Sarah Davison

Walking on the Edge
by
Sarah Davison

I have always been inspired by water, often finding my deepest moments of peace when confronted with horizons of blue, pink and orange hues reflecting off ocean swells along the coasts of my home province of Nova Scotia.

Having grown up on the east coast, I spent much of my time with the ocean. As a visual artist, the ocean has also been a major subject featured in my work as I became infatuated with its tendency to transport me to far-reaching physical and metaphorical spaces. Now living on an island, my ocean walks come with additional awareness when standing at the water’s edge. I rely on a new sense to guide me, an ‘island sense’.

On the drive towards my destination, clouds move overhead, in and out. Uncertain as to what I will encounter on the North Shore, my photographer’s brain silently wishes for better light to appear. As clouds roll over I release any expectations and opt to drive down the Gulf Shore Parkway. To my delight, the skies seem to open up instantly, revealing blue and gold light. I can barely keep my eyes on the road as I pass several beach fronts, deciding to drive to the end where I suspect safer walking conditions.

I anticipate my arrival. Craving the smell of the air, the sound of the water, the movement on the horizon, and the colours reflecting off the surface. I dream of the rolling foam, like frothed milk gathered along the shoreline, bubbling and melting into smooth wet sand. I hold many memories of this summer scene in my mind, having spent my entire life vacationing and visiting family in Prince Edward Island.

However, today the ice had suspended much of the movement, and the red sands are white with snow. This isn’t what the average tourist imagines for an island beach destination. They’ll be back once the icicles have thawed and lupins are in full bloom again. For now, it’s just me, revelling in the solitude and variety of nature’s offerings. The ocean breeze challenges me to embrace the January chill against my rosy cheeks, to blink watery eyes and ignore the numbing of my fingers and toes. The majesty of the sea and howling winds call loudly enough to silence my physical discomfort. The rush of adrenaline overrides my emotional apathy. I begin to walk.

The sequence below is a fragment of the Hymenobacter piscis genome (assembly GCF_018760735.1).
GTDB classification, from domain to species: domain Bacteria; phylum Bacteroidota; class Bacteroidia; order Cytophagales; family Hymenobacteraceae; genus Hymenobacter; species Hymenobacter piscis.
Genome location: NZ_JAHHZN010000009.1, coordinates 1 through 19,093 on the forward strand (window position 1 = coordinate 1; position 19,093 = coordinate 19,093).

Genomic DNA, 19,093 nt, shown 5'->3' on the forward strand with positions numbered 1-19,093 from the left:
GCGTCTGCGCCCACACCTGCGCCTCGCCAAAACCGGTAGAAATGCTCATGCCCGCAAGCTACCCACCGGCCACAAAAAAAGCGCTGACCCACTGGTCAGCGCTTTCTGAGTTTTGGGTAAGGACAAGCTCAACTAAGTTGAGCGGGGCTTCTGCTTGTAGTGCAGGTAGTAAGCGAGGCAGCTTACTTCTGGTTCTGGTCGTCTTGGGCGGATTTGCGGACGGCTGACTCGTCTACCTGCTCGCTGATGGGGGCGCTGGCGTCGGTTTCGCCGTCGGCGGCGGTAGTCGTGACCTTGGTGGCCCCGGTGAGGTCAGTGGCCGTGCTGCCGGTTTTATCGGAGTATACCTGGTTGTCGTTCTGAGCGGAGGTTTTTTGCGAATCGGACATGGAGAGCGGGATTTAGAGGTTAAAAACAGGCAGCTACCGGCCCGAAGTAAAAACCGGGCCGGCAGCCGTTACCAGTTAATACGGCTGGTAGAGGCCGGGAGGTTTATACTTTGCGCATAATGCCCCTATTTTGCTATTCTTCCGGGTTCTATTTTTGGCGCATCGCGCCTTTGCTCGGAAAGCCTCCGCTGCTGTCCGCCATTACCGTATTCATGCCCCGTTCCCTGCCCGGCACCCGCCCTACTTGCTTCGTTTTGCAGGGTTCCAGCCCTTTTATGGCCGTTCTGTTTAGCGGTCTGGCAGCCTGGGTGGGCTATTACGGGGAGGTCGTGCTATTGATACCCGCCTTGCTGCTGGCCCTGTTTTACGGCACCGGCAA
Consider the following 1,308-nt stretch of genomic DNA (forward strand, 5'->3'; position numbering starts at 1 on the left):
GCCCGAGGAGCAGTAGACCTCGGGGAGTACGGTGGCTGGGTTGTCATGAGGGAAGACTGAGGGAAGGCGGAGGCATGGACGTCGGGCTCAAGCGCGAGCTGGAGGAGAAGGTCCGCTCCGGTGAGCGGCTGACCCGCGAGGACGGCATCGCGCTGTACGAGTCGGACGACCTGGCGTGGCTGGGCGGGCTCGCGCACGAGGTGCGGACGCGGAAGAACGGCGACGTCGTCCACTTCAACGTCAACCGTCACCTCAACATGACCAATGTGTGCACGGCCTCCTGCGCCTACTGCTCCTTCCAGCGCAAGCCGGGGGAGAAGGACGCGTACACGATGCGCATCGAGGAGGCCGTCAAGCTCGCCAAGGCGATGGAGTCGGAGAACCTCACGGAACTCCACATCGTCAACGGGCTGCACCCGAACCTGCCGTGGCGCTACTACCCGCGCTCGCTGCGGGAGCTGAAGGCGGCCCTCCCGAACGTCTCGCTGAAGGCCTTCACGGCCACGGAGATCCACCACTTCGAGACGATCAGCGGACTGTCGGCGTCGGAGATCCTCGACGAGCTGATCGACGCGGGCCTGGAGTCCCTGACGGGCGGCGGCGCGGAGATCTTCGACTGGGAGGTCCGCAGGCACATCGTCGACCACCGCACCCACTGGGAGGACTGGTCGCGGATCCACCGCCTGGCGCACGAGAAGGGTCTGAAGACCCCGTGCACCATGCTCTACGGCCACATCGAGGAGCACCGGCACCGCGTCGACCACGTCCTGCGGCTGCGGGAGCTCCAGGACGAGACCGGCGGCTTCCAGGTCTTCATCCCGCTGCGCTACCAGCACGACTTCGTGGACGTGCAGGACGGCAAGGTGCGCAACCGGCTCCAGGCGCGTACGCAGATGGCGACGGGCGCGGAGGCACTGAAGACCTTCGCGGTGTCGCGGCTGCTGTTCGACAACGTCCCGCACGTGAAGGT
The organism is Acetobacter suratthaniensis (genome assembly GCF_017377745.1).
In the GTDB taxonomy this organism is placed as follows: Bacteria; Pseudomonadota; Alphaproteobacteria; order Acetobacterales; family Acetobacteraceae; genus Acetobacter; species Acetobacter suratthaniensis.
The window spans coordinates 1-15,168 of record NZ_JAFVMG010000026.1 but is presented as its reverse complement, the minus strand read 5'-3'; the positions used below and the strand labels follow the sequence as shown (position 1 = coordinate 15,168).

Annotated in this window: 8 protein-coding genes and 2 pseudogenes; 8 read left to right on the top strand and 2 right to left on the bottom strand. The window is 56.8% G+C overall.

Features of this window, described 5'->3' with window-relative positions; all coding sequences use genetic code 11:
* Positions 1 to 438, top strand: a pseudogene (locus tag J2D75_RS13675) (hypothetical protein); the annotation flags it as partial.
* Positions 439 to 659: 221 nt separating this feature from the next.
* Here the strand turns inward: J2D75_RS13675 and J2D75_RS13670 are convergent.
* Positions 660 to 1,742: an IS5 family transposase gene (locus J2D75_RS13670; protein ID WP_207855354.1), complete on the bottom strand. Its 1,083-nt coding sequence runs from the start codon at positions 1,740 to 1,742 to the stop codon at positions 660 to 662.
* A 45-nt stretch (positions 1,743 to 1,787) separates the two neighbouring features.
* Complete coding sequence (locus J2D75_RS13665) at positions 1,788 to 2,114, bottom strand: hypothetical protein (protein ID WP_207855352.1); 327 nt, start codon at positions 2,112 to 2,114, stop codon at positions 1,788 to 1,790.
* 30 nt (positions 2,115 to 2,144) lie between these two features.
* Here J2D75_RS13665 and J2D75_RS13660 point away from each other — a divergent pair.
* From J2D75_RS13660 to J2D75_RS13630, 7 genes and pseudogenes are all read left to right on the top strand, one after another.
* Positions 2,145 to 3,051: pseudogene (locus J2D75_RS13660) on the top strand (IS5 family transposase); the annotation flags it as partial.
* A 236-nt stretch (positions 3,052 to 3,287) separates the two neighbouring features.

No waves or swells today, just a gentle rocking of broken ice sheets, like a fleet of tiny boats coming in to shore. The ice creaks and moans as the wind swirls. The ice crusted earth crunches gently beneath my boots as I hop out and carefully make my way onto the frozen beach, analysing the ground before me with each timid step. Red sand peaks out here and there along the shore. The rippled, crystallized surface sparkles in the sun and I reach for my camera to capture my first shot.

To my left is a bubbling brook which streams into the ocean, slowly sculpting the ice to form a single opening between large ice structures stacked along the shoreline, a barrier between land and sea.

Inching along to the very edge, on top of thick packed ice creates both a sense of vulnerability (acknowledging that I could break through into freezing water at any moment) and resilience, in that I feel safe with layers of frosty padding between my feet and the water. On top of that, I feel somewhat invincible with the slight threat of danger and surreal quality of the landscape. “This is not the first time walking along a slippery coastline on a winter’s day at the beach,” I say to myself. Confidence boosting, my steps quicken as I continue on, camera in hand and eyes hungry.

Over the course of my two-hour expedition, the sun’s golden glow fades to a dim pastel wash of blue and pink. The last of the light reflects against the now-melting floating ice flats, before being absorbed into the ocean water. Shadows loom larger off the cliff edges, and the coastal magic becomes shrouded in darkness. As I take my last photograph of the evening, I relish in the refreshing winter air. The wind pushes my hair off my shoulders to expose my face and suddenly I find it easier to breathe. I am acutely aware in this moment of the space within and outside of my body. ‘Boundedness’ and ‘isolation’ do not describe this island coastal experience, despite the exposure to the elements, and understanding of island geography. My sense of ‘connectedness’ heightens, and another release of endorphins carries me away to begin the journey back home. On my way to the car, I pass by the first signs of human activity: an elderly couple walking along the edge of the road. They smile silently at me as we cross paths before returning, hand in hand, to gaze out at the view, soaking up the dark blue water as waves begin to form. They, too, are immersed in the quiet beauty offered up by an island in the off-season, finding safety and comfort on this dark, icy, empty island road. As I depart and the scene darkens even more, I wonder if they will turn to their ‘island senses’ to guide them home.